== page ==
Authors: Rayven T. Hill
Eli handed his phone to Hank. “They sent me this photo,” he said, his voice trembling.
Jake took the phone and looked at the photo on the screen. A woman, presumably Mrs. Martin, was huddled on the floor, her arms behind her back. She was looking at the camera, terror in her eyes.
“I’ll need to keep this for now,” Hank said.
Hank dropped the phone into his jacket pocket. “Do you have a photo of your wife?” He paused. “Other than this one?”
Eli stood, went to a bookcase and leafed through an album. He returned a moment later and handed Hank a photo. “Here’s a recent one. A couple of weeks ago.”
Hank took the photo and glanced at it. It was a full-length shot of Mrs. Martin, standing on the front lawn, her arm around a young girl.
“That’s her niece,” Eli explained. “Her sister’s daughter.”
Jake tucked the photo into his notebook. “Where does your wife work, Eli?”
“She has a part-time job at a beauty salon. Just keeping track of appointments and so on. It gives her something to do and gets her out of the house awhile.” Eli smiled faintly. “We have no kids, so her life is rather boring sometimes.”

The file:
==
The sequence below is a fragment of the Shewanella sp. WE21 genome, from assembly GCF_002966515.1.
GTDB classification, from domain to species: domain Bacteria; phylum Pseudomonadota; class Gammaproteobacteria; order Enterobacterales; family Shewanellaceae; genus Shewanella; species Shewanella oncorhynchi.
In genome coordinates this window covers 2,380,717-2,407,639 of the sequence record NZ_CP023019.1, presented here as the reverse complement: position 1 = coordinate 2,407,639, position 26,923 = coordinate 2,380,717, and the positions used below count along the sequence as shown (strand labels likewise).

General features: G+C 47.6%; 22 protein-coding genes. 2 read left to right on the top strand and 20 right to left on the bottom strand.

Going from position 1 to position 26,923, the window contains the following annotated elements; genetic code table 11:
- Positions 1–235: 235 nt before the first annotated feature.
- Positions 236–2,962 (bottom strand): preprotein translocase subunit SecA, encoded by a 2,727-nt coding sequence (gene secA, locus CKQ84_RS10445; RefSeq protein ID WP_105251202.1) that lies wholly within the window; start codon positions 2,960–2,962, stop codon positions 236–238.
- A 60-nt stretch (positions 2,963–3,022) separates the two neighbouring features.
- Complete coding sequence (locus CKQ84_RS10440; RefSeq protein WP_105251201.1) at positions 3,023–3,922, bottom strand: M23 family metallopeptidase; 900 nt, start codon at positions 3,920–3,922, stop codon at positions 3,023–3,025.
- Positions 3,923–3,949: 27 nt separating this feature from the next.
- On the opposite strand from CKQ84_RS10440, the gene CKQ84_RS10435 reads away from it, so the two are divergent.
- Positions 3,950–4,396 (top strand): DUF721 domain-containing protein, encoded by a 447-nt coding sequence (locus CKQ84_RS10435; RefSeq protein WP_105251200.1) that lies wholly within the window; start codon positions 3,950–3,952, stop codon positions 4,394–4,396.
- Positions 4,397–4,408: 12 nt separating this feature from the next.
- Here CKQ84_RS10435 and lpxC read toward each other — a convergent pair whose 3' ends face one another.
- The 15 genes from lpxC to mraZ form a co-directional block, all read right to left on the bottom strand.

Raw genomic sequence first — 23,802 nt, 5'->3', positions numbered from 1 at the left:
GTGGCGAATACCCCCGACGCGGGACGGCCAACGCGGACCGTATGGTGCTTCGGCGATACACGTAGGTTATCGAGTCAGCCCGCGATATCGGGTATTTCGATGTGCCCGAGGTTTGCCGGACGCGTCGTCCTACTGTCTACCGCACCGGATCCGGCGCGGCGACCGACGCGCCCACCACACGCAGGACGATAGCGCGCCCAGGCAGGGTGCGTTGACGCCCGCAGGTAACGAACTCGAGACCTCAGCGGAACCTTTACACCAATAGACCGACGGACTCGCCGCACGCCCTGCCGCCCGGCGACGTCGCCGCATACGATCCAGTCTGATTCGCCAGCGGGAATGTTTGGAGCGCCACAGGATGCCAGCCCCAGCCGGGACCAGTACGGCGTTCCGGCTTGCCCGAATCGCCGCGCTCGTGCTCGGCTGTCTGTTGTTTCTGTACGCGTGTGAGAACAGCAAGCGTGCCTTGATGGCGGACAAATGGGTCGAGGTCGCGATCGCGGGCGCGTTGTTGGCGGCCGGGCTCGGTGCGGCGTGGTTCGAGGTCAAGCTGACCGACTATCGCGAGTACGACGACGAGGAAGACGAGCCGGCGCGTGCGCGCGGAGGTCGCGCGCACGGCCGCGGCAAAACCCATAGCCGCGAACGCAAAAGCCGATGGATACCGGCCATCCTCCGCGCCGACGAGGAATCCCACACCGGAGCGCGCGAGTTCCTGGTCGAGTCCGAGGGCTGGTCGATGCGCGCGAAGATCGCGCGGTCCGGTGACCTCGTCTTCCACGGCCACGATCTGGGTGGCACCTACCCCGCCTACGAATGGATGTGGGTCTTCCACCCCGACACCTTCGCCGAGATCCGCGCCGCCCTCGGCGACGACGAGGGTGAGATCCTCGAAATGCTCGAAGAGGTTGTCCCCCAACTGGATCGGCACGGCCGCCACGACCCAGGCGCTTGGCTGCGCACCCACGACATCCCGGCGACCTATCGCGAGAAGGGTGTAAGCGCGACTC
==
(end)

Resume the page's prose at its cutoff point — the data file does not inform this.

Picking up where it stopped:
“Did she work yesterday?” Hank asked.
“I don’t believe so. She works Tuesdays and Thursdays. Unless she was called in for something, but I don’t think so.”
Eli gave him the name and address of her work and Hank made a notation in his pad. He would check at her job, but that was unlikely to yield any results.
“Eli, would you like me to send an officer here to stay with you . . . just in case?” Hank asked.
“I don’t think that’ll be necessary, Detective. I doubt if I’m in any danger. If they want a ransom for my wife then they wouldn’t harm me.”
“Makes sense,” Hank said.
Eli looked at Jake. “Did they give you any delivery instructions yet?”
“Not yet. He said he would call back.”
Eli shook his head thoughtfully. “I have the funds ready,” he said. “But there’s one problem.”
“What’s that?” Hank asked.
Eli hesitated a moment. “He warned me strictly the police weren’t to be involved during the delivery of the money. I . . . I don’t know what the best thing is to do.”
Hank took a deep breath and observed Eli before speaking. “I must advise you to let me know the details,” he said slowly. “I would be remiss to suggest otherwise.”
“In other words,” Jake said. “It’s up to you, but Detective Corning can’t tell you that.”
Eli shook his head slowly. “My wife’s safety is my only concern.”
“Mine too,” Hank said.
“Then . . . please, Detective,” Eli said. “Please bring my wife home safely. But be careful, I can’t afford for anything to go wrong.”
Friday, September 2nd, 6:45 PM